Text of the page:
It is estimated that about 90% of the population in Iceland is pure Icelandic. For this reason, geneticists have been attracted to Iceland and their gene pool to conduct experiments and do research. A company called deCODE was created in an effort to map the genome of Iceland (about 332,000 individuals). The deCODE team has identified genes that effect the chances of developing Alzheimer’s. About 1% of the Icelandic population has a rare gene variance that completely protects an individual from developing Alzheimer’s. Using this information about the genetic variant, researchers are now working to replicate what this gene does in order to use it for medicinal purposes.
The research presented in this article is incredibly promising for the field of medicine. Alzheimer’s has been a bit of a mystery, and remains as one to this day. There is no conclusive evidence on why or how people get it, and there is certainly no cure for it. With the genetics research being done by the deCODE team, perhaps some day we will be able to treat this disease. Similar research could shed light on other conditions or diseases, ultimately leading to more cures, preventions, and treatments.
I never thought of Iceland as the best spot for a geneticist to do a study until I read this article. It is amazing that people could only live on about 10% of Iceland because the other percent is pure Icelandic. This small population leads to a small gene pool. Having a smaller gene pool makes it easier to map out a genome. Sequencing a genome has many benefits to scientists which can lead to new discoveries. Alzheimer's like stated is still a mystery. I find it interesting how a minimal amount of information has been discovered about it even though many scholars study this topic. Doctors and scientists are not even exactly sure as to why some individuals obtain this disease. Hopefully, researchers can reveal new findings on Alzheimer's from the company deCODEs work.ReplyDelete
It's crazy to think how isolated Iceland has been all these thousands of years! Especially coming from a country that was literally made by different ethnicity/races coming together to form what we are today. I wonder what other geographic locations are out there that have also been isolated for as long. I'm curious though as to what exactly is the rare gene variance that 1% of the population has that makes them immune to this disease. Even if there is still not a cure for it, it's amazing that we have made that kind of progress! Hopefully this will lead to at least a treatment for this disease, and possibly even a cure.ReplyDelete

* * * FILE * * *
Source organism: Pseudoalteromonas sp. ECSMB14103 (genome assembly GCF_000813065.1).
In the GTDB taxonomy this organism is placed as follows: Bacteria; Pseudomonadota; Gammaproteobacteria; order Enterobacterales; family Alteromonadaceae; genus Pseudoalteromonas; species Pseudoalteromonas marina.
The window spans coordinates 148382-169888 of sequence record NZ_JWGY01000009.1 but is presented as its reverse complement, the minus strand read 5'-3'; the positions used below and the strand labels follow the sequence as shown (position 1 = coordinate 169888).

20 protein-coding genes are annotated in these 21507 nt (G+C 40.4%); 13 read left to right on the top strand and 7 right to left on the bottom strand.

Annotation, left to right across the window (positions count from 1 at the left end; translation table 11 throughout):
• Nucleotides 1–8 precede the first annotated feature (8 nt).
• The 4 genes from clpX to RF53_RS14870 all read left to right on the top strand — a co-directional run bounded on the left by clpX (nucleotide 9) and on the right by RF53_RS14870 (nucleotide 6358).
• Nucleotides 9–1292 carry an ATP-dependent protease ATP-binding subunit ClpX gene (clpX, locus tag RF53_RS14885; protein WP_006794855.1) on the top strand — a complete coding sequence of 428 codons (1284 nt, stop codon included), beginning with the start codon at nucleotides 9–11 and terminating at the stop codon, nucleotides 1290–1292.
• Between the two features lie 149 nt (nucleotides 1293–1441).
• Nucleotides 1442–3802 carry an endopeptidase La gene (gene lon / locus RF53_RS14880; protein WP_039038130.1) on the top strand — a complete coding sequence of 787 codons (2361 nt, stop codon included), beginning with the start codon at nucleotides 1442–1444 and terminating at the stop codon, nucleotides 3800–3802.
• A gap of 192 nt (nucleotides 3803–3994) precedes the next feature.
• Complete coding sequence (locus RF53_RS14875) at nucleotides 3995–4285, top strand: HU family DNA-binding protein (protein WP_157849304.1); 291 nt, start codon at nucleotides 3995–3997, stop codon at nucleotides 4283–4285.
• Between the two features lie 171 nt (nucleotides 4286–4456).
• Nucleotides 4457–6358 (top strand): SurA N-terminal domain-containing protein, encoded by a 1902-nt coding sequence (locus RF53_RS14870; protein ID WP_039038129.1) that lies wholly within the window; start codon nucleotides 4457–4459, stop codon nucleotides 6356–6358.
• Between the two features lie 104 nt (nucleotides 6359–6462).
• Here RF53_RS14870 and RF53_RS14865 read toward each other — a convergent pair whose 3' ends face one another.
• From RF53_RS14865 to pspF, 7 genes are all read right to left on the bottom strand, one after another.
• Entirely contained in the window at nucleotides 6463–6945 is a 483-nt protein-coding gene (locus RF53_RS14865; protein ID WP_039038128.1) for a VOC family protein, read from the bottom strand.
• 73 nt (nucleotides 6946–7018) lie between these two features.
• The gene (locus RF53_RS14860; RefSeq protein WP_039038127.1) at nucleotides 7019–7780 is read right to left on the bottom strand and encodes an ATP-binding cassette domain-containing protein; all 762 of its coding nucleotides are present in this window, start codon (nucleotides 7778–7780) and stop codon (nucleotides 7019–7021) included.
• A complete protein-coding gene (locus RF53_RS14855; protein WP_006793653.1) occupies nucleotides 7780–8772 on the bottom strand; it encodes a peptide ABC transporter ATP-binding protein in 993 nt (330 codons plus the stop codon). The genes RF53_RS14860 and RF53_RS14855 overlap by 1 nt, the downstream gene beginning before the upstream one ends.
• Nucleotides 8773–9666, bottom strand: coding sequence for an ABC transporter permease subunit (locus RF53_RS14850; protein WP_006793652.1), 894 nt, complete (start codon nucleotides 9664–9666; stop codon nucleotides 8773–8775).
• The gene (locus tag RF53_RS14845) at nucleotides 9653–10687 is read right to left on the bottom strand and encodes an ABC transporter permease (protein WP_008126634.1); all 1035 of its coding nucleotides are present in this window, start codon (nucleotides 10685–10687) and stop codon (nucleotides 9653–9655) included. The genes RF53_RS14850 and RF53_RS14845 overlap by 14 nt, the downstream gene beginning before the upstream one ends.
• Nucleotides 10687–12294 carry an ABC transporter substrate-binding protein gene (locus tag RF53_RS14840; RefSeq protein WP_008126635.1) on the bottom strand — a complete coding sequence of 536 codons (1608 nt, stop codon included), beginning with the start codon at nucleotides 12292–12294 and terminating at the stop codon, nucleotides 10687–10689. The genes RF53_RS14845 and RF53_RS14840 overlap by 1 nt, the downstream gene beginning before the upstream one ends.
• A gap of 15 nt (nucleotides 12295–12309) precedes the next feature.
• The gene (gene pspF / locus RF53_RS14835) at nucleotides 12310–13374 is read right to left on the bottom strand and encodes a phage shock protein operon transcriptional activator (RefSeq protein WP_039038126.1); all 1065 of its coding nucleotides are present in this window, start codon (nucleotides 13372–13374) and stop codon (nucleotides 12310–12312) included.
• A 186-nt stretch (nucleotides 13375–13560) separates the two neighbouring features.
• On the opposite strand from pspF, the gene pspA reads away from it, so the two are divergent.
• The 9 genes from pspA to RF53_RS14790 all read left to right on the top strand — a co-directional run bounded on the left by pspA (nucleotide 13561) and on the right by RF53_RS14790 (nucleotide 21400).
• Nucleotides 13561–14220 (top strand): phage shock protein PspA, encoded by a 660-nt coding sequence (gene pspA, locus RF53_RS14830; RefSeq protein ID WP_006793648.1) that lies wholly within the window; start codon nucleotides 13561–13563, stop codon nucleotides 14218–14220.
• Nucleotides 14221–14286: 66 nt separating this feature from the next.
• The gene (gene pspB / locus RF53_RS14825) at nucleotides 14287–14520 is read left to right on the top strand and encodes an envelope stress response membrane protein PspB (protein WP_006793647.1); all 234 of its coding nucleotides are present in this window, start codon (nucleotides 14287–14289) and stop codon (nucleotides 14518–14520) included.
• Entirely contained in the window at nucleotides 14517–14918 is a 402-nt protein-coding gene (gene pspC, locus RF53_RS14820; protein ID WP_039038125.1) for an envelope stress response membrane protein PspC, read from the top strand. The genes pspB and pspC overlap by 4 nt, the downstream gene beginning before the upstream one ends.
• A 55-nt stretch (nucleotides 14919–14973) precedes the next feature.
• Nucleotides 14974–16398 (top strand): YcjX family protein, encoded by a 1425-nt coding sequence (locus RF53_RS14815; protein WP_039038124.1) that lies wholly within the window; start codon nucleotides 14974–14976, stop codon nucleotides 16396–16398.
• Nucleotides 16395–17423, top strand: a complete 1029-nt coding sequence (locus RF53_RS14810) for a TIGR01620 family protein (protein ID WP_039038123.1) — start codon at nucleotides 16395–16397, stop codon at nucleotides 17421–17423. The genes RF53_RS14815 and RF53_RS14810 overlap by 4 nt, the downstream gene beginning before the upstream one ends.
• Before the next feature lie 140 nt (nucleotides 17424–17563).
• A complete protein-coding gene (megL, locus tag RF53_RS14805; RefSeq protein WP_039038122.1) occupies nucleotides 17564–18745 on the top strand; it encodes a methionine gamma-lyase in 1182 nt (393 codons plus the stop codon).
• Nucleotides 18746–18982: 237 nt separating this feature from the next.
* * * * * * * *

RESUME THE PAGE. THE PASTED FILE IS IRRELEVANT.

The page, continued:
That's interesting. I never thought that citizens of a country could be 100% that ethnicity. I think we see Iceland as a cold, distant nation that doesn't have many inhabitants so we kind of dismiss it. Obviously it's wrong to do so considering 1% of the population has a gene variant that'll protect them from Alzheimer's. Research sounds promising and I hope they're able to figure out the variant and use it for medicinal purposes.ReplyDelete
This is a great article! This rare gene variance can lead to many new treatments for Alzheimer's Disease and could even be the missing element for a cure. After reading the article, it was interesting to learn that Iceland's population is extremely homologous and because of this, it is quite simple to find variants.ReplyDelete
Seeing as though I want to become a Neurologist, this article really interested me. This is a huge stepping stone to not only treating Alzheimer's, but possibly many other types of neurological disorders. I'm curious if there are other people who are not Icelandic that have the same protection against Alzheimer's as well.ReplyDelete